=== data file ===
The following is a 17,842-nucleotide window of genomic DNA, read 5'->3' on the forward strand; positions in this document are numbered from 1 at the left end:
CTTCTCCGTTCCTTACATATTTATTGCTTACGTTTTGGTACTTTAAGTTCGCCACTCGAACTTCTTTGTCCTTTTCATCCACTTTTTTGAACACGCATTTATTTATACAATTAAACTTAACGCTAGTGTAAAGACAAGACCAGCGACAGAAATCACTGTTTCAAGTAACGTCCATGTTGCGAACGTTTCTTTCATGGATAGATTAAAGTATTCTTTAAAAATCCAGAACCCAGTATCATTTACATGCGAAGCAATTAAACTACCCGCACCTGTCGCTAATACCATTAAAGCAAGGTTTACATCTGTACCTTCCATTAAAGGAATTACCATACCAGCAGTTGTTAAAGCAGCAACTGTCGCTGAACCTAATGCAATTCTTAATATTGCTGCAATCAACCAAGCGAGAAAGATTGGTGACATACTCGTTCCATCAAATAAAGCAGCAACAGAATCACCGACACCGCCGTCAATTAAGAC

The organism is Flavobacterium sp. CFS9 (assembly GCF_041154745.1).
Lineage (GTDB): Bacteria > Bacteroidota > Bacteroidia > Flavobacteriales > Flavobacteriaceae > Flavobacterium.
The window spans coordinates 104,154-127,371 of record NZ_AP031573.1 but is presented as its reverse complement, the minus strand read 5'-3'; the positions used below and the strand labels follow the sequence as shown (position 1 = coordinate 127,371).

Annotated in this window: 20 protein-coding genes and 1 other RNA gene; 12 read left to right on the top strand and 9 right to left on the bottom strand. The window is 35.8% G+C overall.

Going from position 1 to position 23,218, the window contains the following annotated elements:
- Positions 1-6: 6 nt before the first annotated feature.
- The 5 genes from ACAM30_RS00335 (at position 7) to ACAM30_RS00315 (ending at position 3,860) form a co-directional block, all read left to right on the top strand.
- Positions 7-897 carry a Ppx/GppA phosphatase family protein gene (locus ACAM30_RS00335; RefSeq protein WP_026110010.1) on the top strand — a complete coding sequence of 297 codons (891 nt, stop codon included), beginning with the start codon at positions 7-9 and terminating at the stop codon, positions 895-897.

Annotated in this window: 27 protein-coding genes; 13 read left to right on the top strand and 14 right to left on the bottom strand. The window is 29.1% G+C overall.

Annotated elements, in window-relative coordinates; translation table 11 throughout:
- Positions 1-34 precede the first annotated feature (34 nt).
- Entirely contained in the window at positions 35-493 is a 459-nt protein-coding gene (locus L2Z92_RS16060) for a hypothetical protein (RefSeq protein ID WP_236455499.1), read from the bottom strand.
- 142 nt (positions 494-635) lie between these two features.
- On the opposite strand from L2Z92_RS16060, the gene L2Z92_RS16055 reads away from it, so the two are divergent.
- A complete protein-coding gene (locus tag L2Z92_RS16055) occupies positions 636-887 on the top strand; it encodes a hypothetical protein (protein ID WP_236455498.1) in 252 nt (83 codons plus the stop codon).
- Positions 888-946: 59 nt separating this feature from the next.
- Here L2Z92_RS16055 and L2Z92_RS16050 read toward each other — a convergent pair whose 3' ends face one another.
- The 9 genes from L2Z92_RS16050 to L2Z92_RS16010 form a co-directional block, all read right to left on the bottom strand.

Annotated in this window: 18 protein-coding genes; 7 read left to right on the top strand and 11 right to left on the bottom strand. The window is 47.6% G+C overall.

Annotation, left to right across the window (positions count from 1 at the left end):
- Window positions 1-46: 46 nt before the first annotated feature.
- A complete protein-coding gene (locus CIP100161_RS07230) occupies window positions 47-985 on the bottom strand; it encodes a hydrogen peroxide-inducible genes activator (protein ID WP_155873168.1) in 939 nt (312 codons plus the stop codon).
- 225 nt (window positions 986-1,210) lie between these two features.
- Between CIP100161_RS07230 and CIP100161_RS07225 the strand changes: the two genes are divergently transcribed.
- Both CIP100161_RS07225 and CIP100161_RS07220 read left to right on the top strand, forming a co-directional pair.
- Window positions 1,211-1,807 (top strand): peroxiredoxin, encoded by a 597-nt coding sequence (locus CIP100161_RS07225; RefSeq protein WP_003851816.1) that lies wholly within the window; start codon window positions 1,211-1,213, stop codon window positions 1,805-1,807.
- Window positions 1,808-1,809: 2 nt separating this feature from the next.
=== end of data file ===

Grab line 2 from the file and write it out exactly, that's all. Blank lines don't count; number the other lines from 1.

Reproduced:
CTTCTCCGTTCCTTACATATTTATTGCTTACGTTTTGGTACTTTAAGTTCGCCACTCGAACTTCTTTGTCCTTTTCATCCACTTTTTTGAACACGCATTTATTTATACAATTAAACTTAACGCTAGTGTAAAGACAAGACCAGCGACAGAAATCACTGTTTCAAGTAACGTCCATGTTGCGAACGTTTCTTTCATGGATAGATTAAAGTATTCTTTAAAAATCCAGAACCCAGTATCATTTACATGCGAAGCAATTAAACTACCCGCACCTGTCGCTAATACCATTAAAGCAAGGTTTACATCTGTACCTTCCATTAAAGGAATTACCATACCAGCAGTTGTTAAAGCAGCAACTGTCGCTGAACCTAATGCAATTCTTAATATTGCTGCAATCAACCAAGCGAGAAAGATTGGTGACATACTCGTTCCATCAAATAAAGCAGCAACAGAATCACCGACACCGCCGTCAATTAAGAC